Sunday December 17, 2017

Books, lots and lots of books! Book Store in a Tiny Rural Town Mount Crawford in Virginia enjoys Mega Success

About 25,000 people visit during each session in Green Valley Book Fair and the fair generates about $2 million in annual revenue

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A book store, Pixabay

A bookstore in the tiny town of Mount Crawford, Virginia is nothing fancy – no comfy chairs or coffee like you find in some other stores. Yet this store has proven resilient over the years through a simple philosophy of giving people what they want: books, lots and lots of books.

Getting there in the heart of the Shenandoah Valley is simple. Drive along country roads and just follow the road signs pointing the way, toward the large warehouses tucked into a hillside.

Inside, shoppers with baskets in tow browse tables and shelves brimming with books. Many are loyal customers, like Zoe Dellinger.

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“I’ve been coming here since I was in my early 20s,” Dellinger said. “The thrill of finding a new book is very serendipitous here because you can’t come and say I’m buying the new Nicholas Sparks book today. That’s not what this place is about. This place is about finding wonderful treasures.”

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And those treasures are available at deeply discounted prices.

“I found a wonderful book that I wanted. It was very expensive at the time: 25, 26 dollars is expensive for me to purchase a new book. I found the book here for $5. I was so excited, so that has kept me coming back just to see what treasures I will find, “said Delinger.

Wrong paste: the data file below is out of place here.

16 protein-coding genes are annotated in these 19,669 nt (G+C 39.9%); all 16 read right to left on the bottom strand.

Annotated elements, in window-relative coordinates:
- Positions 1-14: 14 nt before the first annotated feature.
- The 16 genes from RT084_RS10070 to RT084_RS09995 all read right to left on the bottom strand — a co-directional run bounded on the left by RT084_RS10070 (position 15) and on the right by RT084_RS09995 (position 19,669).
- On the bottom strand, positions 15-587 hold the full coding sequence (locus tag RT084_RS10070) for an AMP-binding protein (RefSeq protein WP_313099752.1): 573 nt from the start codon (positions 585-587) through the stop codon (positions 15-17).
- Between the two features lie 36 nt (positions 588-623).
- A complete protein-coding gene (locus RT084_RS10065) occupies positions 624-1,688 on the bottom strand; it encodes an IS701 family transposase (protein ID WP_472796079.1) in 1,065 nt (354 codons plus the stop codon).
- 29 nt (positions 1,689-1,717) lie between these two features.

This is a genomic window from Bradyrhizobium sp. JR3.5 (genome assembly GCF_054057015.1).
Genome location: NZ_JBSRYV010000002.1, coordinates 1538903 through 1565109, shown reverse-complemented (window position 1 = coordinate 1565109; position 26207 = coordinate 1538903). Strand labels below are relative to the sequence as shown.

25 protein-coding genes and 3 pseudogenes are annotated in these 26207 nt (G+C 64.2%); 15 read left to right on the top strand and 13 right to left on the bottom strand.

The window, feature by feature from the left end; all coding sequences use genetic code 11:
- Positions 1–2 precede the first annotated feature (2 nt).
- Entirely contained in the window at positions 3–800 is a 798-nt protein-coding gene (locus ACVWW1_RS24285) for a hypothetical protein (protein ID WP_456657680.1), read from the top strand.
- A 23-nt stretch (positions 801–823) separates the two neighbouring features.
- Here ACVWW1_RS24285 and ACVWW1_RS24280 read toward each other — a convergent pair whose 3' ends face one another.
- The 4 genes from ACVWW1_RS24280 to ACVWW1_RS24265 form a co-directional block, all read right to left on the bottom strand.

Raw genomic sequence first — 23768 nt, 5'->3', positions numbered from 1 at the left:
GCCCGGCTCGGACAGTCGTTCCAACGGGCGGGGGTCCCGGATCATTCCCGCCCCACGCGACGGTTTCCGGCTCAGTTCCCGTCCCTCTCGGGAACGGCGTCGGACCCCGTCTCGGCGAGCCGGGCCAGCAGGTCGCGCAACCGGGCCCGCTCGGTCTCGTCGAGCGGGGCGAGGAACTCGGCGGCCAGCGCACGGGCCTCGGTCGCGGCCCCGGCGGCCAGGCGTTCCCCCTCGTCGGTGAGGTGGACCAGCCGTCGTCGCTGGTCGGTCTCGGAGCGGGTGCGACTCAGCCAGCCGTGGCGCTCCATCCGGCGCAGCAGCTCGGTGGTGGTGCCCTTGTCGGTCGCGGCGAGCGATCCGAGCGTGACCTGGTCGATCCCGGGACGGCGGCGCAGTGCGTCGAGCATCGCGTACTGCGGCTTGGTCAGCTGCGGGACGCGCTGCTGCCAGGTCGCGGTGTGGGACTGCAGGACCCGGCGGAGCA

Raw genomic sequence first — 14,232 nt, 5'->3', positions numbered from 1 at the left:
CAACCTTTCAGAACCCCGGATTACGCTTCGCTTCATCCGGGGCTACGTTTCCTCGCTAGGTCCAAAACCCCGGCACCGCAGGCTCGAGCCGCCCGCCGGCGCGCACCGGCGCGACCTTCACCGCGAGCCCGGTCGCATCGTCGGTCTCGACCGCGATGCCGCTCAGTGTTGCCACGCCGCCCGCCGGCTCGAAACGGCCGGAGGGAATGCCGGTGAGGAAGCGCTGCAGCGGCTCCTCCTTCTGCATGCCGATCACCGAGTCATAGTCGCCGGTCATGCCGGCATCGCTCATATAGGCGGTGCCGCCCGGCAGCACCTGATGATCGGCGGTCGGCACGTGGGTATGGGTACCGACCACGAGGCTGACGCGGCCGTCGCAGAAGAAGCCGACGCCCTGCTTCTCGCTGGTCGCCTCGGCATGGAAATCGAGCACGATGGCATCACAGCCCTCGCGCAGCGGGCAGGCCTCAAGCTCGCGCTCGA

In its 2,300 square-meter two-building facility, the Green Valley Book Fair has a half million new and old books in a wide variety of categories including politics, religion, science, travel, cooking, children’s books and just about anything you can think of.

But it wasn’t always this big.

“My parents actually started this book store about 46 years ago,” General manager Michele Branner said. “My dad collected old books and decided that he wanted to sell some of them. This is the old barn that the cow stalls were taken out of, and that my parents actually had shelves built on each row. People would come in and shop and buy books out of here. It went so well. It’s just kind of evolved to what it is today.”

The Green Valley Book Fair opens only six times a year for three-week sessions. About 25,000 people visit during each session, and the fair generates about $2 million in annual revenue.

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“We buy our books at a fraction of retail and we can sell them for the prices that we do and keep our overhead low. That’s why we don’t have any fancy buildings or anything like that, said Branner.”